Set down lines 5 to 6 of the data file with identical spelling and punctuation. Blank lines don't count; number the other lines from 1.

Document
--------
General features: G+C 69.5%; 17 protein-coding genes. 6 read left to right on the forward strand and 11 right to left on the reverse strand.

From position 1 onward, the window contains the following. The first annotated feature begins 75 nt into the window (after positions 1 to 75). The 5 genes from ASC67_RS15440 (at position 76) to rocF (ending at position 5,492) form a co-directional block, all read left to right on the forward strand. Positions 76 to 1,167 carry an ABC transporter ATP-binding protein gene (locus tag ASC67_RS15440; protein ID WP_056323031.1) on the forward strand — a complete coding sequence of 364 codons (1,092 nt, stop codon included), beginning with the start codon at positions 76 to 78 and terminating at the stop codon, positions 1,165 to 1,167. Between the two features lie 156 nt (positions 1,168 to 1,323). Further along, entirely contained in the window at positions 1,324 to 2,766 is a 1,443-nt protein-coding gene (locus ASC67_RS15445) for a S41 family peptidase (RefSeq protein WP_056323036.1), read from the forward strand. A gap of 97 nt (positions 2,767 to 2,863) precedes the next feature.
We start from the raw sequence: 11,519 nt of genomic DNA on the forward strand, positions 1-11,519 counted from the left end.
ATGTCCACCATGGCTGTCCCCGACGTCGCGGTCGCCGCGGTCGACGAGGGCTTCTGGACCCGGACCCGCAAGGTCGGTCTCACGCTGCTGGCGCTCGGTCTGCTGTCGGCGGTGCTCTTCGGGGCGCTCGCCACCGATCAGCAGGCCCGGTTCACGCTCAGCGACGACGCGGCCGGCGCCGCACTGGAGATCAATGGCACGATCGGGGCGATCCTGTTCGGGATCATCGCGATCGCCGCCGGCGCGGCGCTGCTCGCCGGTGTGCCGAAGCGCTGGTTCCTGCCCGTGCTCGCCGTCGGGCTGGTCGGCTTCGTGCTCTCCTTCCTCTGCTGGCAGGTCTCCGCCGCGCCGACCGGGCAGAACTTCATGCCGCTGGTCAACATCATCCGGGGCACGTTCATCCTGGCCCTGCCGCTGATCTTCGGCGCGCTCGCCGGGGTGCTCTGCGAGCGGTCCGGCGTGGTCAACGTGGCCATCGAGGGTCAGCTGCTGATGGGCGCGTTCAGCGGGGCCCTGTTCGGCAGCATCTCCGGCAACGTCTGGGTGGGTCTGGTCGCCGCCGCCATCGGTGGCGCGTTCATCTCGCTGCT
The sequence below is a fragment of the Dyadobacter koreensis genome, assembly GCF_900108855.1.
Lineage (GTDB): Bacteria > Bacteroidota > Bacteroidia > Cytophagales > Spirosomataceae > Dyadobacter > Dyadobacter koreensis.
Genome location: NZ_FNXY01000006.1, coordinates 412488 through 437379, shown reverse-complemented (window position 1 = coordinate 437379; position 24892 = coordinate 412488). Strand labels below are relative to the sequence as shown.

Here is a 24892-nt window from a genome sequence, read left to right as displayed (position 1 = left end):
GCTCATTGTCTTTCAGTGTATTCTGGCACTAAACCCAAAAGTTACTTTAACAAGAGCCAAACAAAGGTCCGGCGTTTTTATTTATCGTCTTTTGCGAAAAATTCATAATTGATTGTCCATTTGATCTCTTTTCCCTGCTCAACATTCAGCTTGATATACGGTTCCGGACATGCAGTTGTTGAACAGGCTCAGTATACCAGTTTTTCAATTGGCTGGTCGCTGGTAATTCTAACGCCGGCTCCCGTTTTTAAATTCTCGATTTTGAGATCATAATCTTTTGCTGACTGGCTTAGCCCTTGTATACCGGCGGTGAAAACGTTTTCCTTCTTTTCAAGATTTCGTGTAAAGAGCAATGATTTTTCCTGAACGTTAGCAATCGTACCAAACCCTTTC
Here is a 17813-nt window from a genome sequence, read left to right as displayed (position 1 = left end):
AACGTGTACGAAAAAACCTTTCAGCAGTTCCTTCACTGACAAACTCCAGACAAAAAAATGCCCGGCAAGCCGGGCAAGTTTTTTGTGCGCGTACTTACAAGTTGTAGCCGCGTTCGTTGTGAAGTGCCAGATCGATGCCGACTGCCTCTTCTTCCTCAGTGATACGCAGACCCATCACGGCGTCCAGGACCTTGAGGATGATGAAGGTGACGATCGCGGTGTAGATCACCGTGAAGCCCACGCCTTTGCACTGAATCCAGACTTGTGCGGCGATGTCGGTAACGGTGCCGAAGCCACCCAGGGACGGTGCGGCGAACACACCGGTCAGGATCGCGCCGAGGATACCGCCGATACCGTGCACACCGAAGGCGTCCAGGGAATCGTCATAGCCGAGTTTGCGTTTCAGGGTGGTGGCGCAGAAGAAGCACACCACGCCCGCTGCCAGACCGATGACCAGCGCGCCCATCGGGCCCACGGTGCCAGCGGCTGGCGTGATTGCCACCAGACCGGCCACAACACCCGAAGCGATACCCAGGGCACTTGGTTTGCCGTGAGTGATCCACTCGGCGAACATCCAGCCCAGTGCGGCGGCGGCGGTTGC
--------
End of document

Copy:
The sequence below is a fragment of the Dyadobacter koreensis genome, assembly GCF_900108855.1.
Lineage (GTDB): Bacteria > Bacteroidota > Bacteroidia > Cytophagales > Spirosomataceae > Dyadobacter > Dyadobacter koreensis.